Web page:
This is malice, and not truth. Believe all the good you can of every one. Do not measure others by yourself. If they have advantages which you have not, let your liberality keep pace with their good fortune. Envy no one, and you need envy no one. If you have but the magnanimity to allow merit wherever you see it-understanding in a lord, or wit in a cobbler—this temper of mind will stand you instead of many accomplishments. Think no man too happy. Raphael died young. Milton had the misfortune to be blind. If any one is vain or proud, it is from folly or ignorance. Those who pique themselves excessively on some one thing, have but that one thing to pique themselves upon, as languages, mechanics, &c. I do not say that this is not an enviable delusion where it is not liable to be disturbed; but at present knowledge is too much diffused, and pretensions come too much into collision, for this to be long the case; and it is better not to form such a prejudice at first than to have it to undo all the rest of one's life. If you learn any two things, though they may put you out of conceit one with the other, they will effectually cure you of any conceit you might have of yourself, by showing the variety and scope there is in the human mind beyond the limits you had set to it.”

Though our extracts have been already copious, we cannot abstain from copying Hazlitt's views upon love and marriage, which are contained in this same letter of advice. The reader must bear in mind, that our author had been unfortunate in his married state, and his remarks show that this circumstance had embittered his views, and deadened his perceptions of happiness, from a source which was peculiarly intended to minister to man's felicity here. The deep feeling which the concluding portion of our extract evinces, will not, we are sure, be lost upon the reader.

“ If you ever marry, I would wish you to marry the woman you like. Do not be guided by the recommendation of friends. Nothing will atone for or overcome an original distaste. It will only increase from intimacy; and if you are to live separate, it is better not to come together. There is no use in dragging a chain through life, unless it binds one to the object we love. Choose a mistress from among your equals. You will be able to understand her character better, and she will be more likely to understand yours. Those in an inferior station to yourself will doubt your good intentions, and misapprehend your plainest expressions. All that you swear is to them a riddle, or downright nonsense. cannot by possibility translate your thoughts into their dialect. They will be ignorant of the meaning of half you say, and laugh at the rest. As mistresses, they will have no sympathy with you; and as wives, you can have none with them. But they will do all they can to thwart you, and to retrieve themselves in their own opinion by trick and low cunning. No woman ever married into a family above herself that did not try to make all the mischief she could in it. Be not in haste to marry, nor to engage your affections, where there is no probability of a return. Do not fancy every woman you see the heroine of a romance, a Sophia Western, á Clarissa, or a Julia; and yourself the potential hero of it, Tom Jones, Lovelace, or St. Preux. Avoid this error as you would shrink back from a precipice. All your fine sentiments and romantic notions will (of themselves) make no more impression on one of these delicate creatures than on a piece of marble. Their soft bosoms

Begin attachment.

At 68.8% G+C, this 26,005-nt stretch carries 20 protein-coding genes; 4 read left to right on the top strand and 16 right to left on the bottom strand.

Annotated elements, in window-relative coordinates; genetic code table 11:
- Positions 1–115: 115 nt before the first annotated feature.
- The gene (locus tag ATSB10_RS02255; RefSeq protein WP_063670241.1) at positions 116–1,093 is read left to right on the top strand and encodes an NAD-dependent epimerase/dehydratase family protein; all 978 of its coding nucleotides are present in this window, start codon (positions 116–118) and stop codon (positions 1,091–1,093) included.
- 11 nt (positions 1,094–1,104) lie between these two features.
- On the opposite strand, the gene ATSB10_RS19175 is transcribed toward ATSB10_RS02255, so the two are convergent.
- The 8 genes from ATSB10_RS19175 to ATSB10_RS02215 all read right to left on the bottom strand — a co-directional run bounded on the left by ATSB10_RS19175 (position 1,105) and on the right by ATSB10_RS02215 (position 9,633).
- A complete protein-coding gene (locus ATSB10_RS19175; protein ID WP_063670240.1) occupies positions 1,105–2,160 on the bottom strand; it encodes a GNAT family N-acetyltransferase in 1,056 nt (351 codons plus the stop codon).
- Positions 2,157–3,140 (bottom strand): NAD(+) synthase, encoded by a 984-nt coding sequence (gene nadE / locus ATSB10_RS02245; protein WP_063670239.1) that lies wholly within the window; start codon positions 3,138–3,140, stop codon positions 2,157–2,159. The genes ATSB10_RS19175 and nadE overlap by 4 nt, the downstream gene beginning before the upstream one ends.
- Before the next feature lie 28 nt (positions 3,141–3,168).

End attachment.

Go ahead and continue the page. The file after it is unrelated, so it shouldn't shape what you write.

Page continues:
You

are steel to your amorous refinement, if you have no other pretensions. It is not what you think of them that determines their choice, but what they think of you. Endeavour, if you would escape lingering torments and the gnawing of the worm that dies not, to find out this, and to abide by the issue. We trifle with, make sport of, and despise those wbo are attached to us, and follow those that fly from us. We hunt the wind, we worship a statue, cry aloud to the desert. Do you, my dear boy, stop short in this career, if you find yourself setting out in it, and make up your mind to this, that if a woman does not like you of her own accord, that is, from involuntary impressions, nothing you can say or do or suffer for her sake will make her, but will set her the more against you. So the song goes

'Quit, quit for shame; this will not move:

íf of herself she will not love,